Where does this “two-faced” Sabra phenomenon come from? Why are Israelis so very hard and stubborn and intractable, and yet at the same time they can be soft and caring and generous?
I want to suggest an answer to this riddle. It requires us to understand the mindset we acquired throughout our history. In all our many sojourns in the Diaspora, we learned two basic essentials for our survival: be tough and be wary. We often were at an automatic disadvantage, denied the same basic rights and privileges that others had. We were barred from guilds and universities and many areas of employment. We generally had little or no access to the seats of power, be they political, military or social. And so we had to fend for ourselves, carefully guarding whatever we had and making sure our family was provided for and safe.
At the same time, we were wary of those around us. We were never sure who we could trust; which of our neighbors were true friends, and which were prepared to sell us out if and when the situation went south; who looked upon us in respect and admiration and who in jealousy and dislike. And so we “circled the wagons” and kept our relationships close and intimate, revealing as little about ourselves as necessary. Only when we were sure about those we felt would not harm us did we show our warm and generous side. Until then, we stayed insular and insecure.
THAT EXPLAINS why, at first blush, we may seem unconcerned and uninterested in others. But as soon as there is a connection, a commonality, a cause, we change our spots. We let our defenses down and we offer a helping hand – especially if it gives us the opportunity to show just how clever and creative we are.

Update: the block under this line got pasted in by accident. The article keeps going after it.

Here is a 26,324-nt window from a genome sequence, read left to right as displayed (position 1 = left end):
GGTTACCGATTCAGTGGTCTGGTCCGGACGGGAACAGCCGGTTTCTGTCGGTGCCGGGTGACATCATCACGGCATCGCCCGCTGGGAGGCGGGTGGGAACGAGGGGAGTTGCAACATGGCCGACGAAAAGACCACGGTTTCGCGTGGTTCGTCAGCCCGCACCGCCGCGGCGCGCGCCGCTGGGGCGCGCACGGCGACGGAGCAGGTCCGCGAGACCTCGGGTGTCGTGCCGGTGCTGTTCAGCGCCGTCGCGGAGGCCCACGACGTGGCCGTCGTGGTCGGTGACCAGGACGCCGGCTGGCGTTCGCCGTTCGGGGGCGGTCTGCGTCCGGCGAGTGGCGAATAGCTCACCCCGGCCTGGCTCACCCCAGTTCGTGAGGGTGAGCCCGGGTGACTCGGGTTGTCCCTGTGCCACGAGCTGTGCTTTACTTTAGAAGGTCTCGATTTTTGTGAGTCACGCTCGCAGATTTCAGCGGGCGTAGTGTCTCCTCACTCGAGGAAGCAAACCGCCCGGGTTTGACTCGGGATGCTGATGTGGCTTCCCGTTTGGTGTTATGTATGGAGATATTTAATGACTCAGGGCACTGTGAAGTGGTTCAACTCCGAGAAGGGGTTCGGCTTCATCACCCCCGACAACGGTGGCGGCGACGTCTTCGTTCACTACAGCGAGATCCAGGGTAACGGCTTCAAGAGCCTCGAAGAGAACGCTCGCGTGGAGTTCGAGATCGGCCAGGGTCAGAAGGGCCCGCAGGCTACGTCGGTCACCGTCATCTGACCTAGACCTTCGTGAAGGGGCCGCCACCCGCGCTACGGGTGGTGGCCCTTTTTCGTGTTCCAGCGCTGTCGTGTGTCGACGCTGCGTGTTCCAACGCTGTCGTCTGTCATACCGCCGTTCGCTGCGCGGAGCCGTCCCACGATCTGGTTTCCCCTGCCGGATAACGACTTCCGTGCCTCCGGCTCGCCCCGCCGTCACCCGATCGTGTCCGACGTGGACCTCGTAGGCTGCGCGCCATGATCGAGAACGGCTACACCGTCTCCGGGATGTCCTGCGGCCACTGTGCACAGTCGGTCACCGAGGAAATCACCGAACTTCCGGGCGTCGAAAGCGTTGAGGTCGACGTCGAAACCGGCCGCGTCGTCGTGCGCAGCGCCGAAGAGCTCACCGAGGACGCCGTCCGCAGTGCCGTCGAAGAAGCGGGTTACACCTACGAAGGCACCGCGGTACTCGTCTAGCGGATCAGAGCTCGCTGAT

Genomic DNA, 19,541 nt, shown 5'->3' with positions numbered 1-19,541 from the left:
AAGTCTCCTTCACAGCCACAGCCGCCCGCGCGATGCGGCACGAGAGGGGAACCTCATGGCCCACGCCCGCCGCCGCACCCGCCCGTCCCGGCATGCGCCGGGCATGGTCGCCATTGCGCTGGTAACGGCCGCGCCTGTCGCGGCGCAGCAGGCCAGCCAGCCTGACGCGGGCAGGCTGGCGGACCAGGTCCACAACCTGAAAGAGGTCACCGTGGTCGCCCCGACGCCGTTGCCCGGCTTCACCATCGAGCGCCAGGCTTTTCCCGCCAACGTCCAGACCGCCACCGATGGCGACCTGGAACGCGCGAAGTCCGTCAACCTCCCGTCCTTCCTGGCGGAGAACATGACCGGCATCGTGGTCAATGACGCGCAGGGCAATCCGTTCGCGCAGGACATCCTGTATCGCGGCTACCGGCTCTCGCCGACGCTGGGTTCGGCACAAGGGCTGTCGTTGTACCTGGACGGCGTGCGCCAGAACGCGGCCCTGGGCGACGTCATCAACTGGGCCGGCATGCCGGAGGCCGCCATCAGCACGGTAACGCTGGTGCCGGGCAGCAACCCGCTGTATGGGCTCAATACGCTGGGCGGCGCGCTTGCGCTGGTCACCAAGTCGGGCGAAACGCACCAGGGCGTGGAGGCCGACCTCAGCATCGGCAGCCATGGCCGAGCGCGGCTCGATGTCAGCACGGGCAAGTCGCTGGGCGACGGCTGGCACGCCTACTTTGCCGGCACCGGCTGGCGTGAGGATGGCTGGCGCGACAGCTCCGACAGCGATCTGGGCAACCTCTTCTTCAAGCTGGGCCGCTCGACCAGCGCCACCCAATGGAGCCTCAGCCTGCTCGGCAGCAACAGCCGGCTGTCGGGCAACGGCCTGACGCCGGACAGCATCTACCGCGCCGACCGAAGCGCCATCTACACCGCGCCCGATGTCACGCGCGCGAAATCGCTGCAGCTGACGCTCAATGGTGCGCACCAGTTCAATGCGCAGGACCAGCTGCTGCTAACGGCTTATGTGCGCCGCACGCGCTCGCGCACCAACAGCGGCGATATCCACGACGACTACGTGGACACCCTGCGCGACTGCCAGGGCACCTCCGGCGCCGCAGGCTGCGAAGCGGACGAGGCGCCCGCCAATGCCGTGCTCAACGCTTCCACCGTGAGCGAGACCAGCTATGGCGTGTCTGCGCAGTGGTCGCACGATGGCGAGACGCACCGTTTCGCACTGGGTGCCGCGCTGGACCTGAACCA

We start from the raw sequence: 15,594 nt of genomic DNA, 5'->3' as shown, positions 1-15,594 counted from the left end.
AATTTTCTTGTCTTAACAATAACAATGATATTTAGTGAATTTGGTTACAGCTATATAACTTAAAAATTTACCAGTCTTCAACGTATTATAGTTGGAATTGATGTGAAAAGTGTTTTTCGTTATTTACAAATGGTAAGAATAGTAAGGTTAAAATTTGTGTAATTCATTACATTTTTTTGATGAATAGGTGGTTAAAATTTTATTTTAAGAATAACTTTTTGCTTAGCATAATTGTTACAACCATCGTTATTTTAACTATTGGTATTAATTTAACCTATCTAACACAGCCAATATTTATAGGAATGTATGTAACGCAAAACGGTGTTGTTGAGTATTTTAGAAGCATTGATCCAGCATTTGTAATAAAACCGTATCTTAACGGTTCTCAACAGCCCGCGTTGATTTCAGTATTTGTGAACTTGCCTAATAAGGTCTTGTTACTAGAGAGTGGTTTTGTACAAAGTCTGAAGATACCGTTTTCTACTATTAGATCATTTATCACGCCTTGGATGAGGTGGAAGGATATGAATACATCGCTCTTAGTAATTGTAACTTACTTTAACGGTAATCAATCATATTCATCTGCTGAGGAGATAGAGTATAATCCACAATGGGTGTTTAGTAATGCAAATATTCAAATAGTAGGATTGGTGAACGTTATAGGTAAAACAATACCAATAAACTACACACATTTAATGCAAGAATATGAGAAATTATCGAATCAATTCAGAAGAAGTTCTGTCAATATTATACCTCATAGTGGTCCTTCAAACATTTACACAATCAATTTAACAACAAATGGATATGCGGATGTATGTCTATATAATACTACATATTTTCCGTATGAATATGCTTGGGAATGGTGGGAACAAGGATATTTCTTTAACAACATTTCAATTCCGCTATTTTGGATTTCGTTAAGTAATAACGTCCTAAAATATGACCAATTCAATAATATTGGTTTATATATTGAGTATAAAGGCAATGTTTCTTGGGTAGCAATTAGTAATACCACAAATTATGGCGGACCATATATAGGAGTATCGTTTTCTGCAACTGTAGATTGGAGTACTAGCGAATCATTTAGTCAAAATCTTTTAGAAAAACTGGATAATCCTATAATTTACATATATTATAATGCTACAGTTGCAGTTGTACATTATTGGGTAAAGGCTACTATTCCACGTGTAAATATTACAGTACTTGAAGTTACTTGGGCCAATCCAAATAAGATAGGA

Luckily, we are such a small community and bound together so tightly that we quickly dissolve the degrees of separation between us and find that connection. It may come via the schools at which we’ve studied, the places we’ve lived, a mutual friend or relative, or by way of that great equalizer – the army. In milliseconds, we can discover a common denominator that turns a perfect stranger into an acquaintance.
Consider the beggar who knocked on the door of a house and asked for assistance. 
“I don’t know you,” said the owner, “I only give to those I know.” So the beggar waited a bit, walked around the block, then came back to the house and knocked again. “I told you I don’t know you!” said the irate owner. “Of course you do!” said the beggar, “we spoke just a few minutes ago!”
So the next time you see a fellow driver stuck in the mud, or senior citizens struggling with their groceries, don’t wait to play “Israel Geography;” just jump right in and help. After all, we really are one family, aren’t we? 
The writer is director of the Jewish Outreach Center of Ra’anana. 

Source: Jerusalem Post

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The host of Coffee Mouth Scare Crow Show and CEO of 452 Impact, Inc. Here is food for thought. Romans 6:23 "For the wages of sin is death; but the gift of God is eternal life through Jesus Christ our Lord." John 3:16 "For God so love ed the world that he gave his only begotten Son, that whosoever believeth in Him shall be saved."